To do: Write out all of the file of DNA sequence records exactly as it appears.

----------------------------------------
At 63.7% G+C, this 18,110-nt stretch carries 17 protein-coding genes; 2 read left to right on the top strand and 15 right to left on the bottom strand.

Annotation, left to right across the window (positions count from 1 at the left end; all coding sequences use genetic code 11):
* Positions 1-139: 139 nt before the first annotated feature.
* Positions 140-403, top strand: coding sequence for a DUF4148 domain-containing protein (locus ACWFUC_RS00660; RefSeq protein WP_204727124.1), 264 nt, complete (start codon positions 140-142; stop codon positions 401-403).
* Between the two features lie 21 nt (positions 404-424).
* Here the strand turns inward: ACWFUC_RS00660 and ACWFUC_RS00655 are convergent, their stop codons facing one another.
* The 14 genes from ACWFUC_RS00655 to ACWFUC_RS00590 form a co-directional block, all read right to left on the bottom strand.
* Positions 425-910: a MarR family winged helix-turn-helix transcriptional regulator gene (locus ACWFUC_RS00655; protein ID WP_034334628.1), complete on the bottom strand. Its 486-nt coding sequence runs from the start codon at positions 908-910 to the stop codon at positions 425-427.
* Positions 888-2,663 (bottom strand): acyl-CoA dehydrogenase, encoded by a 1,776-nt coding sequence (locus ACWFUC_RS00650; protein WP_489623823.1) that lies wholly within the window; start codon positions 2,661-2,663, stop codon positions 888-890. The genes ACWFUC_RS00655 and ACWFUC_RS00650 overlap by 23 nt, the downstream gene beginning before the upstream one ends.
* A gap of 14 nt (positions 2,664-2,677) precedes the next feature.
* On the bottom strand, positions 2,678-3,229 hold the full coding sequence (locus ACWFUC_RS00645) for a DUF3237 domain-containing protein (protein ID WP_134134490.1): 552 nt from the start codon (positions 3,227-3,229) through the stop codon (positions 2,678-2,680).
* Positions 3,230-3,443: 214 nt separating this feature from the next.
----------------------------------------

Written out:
At 63.7% G+C, this 18,110-nt stretch carries 17 protein-coding genes; 2 read left to right on the top strand and 15 right to left on the bottom strand.

Annotation, left to right across the window (positions count from 1 at the left end; all coding sequences use genetic code 11):
* Positions 1-139: 139 nt before the first annotated feature.
* Positions 140-403, top strand: coding sequence for a DUF4148 domain-containing protein (locus ACWFUC_RS00660; RefSeq protein WP_204727124.1), 264 nt, complete (start codon positions 140-142; stop codon positions 401-403).
* Between the two features lie 21 nt (positions 404-424).
* Here the strand turns inward: ACWFUC_RS00660 and ACWFUC_RS00655 are convergent, their stop codons facing one another.
* The 14 genes from ACWFUC_RS00655 to ACWFUC_RS00590 form a co-directional block, all read right to left on the bottom strand.
* Positions 425-910: a MarR family winged helix-turn-helix transcriptional regulator gene (locus ACWFUC_RS00655; protein ID WP_034334628.1), complete on the bottom strand. Its 486-nt coding sequence runs from the start codon at positions 908-910 to the stop codon at positions 425-427.
* Positions 888-2,663 (bottom strand): acyl-CoA dehydrogenase, encoded by a 1,776-nt coding sequence (locus ACWFUC_RS00650; protein WP_489623823.1) that lies wholly within the window; start codon positions 2,661-2,663, stop codon positions 888-890. The genes ACWFUC_RS00655 and ACWFUC_RS00650 overlap by 23 nt, the downstream gene beginning before the upstream one ends.
* A gap of 14 nt (positions 2,664-2,677) precedes the next feature.
* On the bottom strand, positions 2,678-3,229 hold the full coding sequence (locus ACWFUC_RS00645) for a DUF3237 domain-containing protein (protein ID WP_134134490.1): 552 nt from the start codon (positions 3,227-3,229) through the stop codon (positions 2,678-2,680).
* Positions 3,230-3,443: 214 nt separating this feature from the next.